The Unfailing Love of the Good Shepherd

According to God’s Word, our condition as sinners before God is that we are lost sheep, but God in Jesus Christ has provided the one-and-only way to enter God’s fold and remain under the care of the Good Shepherd (Isaiah 53:6). The tenth chapter of John’s gospel contains two of the seven “I Am’s” of Christ, both of which employ the illustration of the shepherd and his sheep. In the first ten verses, Jesus refers to Himself as the gate, or door, that leads into the pasture of God.

In this teaching, Jesus rebuked the religious Pharisees who were trying to climb into God’s pasture their own way, through their own supposed self-righteousness. Jesus called them thieves and robbers because they were trying to sneak into the sheepfold without submitting to the shepherd. The Savior’s teaching is clear. If you don’t come in through the gate, then you cannot get in any other way. There is razor wire on top of the thousand-mile-high fence that stands between every sinner and God. But—praise God—there is one way in. It is through Jesus Christ, the Son of God. He is the Gate into the pasture of God.

Once we enter through the gate of salvation, Jesus becomes our Good Shepherd. In John 10:11-18, we see a beautiful picture of the unfailing love of the Shepherd for His sheep. Four actions reveal this love to us.

Jesus died for His sheep (John 10:11-13).

The Good Shepherd’s love for His sheep is so great that He was willing to give His own life to rescue them. Jesus sacrificed Himself for us. Jesus draws a contrast between the Good Shepherd and the hireling who doesn’t really care about the flock, since “he does not own the sheep.”

Jesus cares for the sheep because He is their owner. The hireling flees when trouble comes because he is just a hired hand. The owner of the sheep gave Himself for the sheep, but the hireling could care less if a few are lost. The hireling’s relationship to the sheep is built solely upon selfishness; solely on the fact that his job depends upon the existence of the sheep. He is not loyal to the sheep. He is not concerned about the sheep. So, he is indifferent to their needs, and his selfishness scatters them (v. 12) and he flees (v. 13).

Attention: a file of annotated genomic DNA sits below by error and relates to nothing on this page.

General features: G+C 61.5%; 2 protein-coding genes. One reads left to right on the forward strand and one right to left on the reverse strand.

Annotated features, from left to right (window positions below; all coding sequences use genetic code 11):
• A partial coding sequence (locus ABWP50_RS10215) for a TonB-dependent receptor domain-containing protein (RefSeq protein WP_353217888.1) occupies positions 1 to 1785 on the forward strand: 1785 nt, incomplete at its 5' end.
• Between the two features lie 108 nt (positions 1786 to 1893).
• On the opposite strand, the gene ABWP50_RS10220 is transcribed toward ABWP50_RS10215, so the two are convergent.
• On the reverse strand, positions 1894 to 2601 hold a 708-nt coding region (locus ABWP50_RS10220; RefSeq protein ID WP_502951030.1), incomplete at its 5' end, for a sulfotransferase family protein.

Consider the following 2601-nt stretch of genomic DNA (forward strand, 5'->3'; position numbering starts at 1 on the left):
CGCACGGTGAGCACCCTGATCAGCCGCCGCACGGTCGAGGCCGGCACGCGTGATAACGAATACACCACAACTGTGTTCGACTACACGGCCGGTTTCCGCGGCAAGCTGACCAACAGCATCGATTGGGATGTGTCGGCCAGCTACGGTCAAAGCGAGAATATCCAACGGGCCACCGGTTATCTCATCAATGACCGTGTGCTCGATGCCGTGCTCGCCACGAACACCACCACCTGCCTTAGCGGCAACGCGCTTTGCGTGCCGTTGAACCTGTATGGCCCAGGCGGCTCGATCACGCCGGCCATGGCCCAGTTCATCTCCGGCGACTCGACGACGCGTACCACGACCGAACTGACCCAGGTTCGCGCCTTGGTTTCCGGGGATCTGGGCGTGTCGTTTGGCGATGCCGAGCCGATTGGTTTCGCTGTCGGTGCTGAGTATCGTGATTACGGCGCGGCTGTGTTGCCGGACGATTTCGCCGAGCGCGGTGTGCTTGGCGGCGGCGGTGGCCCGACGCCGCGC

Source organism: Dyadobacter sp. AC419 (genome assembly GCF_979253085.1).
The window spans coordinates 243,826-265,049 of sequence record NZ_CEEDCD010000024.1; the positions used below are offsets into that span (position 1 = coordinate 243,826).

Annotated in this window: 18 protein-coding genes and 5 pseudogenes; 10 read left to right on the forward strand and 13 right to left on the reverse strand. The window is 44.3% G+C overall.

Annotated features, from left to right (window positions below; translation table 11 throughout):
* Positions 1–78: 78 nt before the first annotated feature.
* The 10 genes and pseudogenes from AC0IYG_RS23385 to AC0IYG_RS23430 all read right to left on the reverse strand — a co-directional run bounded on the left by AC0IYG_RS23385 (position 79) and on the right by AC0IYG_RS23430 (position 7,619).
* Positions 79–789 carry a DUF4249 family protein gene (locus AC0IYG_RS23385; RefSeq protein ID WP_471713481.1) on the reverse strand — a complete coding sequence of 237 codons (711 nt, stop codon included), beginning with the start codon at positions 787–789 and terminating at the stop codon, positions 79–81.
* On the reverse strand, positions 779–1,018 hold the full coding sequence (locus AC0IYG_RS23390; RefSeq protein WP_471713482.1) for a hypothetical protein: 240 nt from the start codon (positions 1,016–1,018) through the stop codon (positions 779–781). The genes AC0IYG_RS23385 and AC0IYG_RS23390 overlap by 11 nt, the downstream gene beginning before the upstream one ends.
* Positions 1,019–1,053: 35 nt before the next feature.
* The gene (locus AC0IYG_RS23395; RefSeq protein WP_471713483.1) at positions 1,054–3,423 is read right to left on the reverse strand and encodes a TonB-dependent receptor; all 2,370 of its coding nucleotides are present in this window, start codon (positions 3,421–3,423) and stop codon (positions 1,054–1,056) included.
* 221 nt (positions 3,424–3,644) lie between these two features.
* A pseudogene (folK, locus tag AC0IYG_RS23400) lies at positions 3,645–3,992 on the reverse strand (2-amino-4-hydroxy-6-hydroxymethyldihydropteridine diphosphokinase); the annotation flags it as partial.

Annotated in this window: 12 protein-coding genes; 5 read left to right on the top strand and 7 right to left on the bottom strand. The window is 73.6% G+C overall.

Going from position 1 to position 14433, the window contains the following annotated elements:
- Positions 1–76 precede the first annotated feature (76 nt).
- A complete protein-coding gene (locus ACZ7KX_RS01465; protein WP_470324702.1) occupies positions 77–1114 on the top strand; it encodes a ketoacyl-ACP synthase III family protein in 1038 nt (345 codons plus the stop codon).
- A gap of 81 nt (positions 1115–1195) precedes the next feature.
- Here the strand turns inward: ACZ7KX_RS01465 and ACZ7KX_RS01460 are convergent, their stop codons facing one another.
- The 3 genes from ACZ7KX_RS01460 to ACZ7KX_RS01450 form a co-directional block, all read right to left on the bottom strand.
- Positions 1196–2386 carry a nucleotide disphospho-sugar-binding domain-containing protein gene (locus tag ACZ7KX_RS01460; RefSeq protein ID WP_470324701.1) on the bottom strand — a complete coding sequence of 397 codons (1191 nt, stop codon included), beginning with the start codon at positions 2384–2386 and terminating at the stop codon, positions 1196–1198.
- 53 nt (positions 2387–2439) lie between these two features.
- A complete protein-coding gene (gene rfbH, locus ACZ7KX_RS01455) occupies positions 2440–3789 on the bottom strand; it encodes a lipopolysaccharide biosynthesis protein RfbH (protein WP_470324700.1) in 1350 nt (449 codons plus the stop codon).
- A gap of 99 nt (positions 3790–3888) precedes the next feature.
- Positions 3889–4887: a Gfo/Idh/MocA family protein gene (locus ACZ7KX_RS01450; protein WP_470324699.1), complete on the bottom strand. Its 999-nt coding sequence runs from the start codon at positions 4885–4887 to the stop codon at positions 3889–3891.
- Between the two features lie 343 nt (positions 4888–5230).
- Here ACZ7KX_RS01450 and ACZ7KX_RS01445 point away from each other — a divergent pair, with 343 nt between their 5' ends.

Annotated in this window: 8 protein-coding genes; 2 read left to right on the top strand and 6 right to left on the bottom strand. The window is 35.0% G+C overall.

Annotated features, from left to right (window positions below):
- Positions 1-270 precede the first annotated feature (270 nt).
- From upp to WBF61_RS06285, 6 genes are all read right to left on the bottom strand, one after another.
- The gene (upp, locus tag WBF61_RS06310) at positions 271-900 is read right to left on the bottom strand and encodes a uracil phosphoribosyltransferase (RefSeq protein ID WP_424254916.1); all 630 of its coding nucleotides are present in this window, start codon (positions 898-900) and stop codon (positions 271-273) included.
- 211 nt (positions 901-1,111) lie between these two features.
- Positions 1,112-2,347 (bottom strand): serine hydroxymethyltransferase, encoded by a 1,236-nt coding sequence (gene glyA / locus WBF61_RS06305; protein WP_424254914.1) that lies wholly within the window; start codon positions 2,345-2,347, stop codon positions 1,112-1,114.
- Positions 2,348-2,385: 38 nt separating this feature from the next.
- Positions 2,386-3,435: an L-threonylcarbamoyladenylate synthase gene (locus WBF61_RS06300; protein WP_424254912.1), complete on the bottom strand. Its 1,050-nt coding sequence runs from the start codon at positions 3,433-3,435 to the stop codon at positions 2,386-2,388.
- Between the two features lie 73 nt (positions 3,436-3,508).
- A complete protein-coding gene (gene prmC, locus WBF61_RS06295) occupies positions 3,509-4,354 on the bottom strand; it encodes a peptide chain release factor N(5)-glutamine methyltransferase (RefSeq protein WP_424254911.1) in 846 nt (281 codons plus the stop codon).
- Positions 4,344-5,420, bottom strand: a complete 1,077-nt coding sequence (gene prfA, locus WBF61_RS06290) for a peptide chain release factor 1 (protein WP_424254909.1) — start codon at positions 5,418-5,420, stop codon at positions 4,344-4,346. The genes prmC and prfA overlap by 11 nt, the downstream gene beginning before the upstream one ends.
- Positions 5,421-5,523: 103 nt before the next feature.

But the Good Shepherd is different. He is always looking out for the good of the sheep. He is concerned about the sheep and places their needs above His own. Jesus will never neglect His sheep. He will never leave us or forsake us. Why? Jesus died for His sheep. He laid down His life for them. He surrendered His body to be abused and shed His blood to atone for our sin.

Jesus knows His sheep (John 10:14-15).

Here, in verses 14-15, Jesus describes a relationship that comes through salvation. The word know in these verses refers to knowledge that is based on a relationship. Jesus gives new life to lost sheep. His sheep do not simply know about God or about Jesus. They know God! They know Christ. That’s the difference between religion and relationship.

Our world is filled with people who know about God. Even churches can be filled with people who know about God. But that is not what Jesus is talking about here. He is talking about knowing God, having a living, breathing relationship with Him through repentant faith in the Son of God, our Mediator.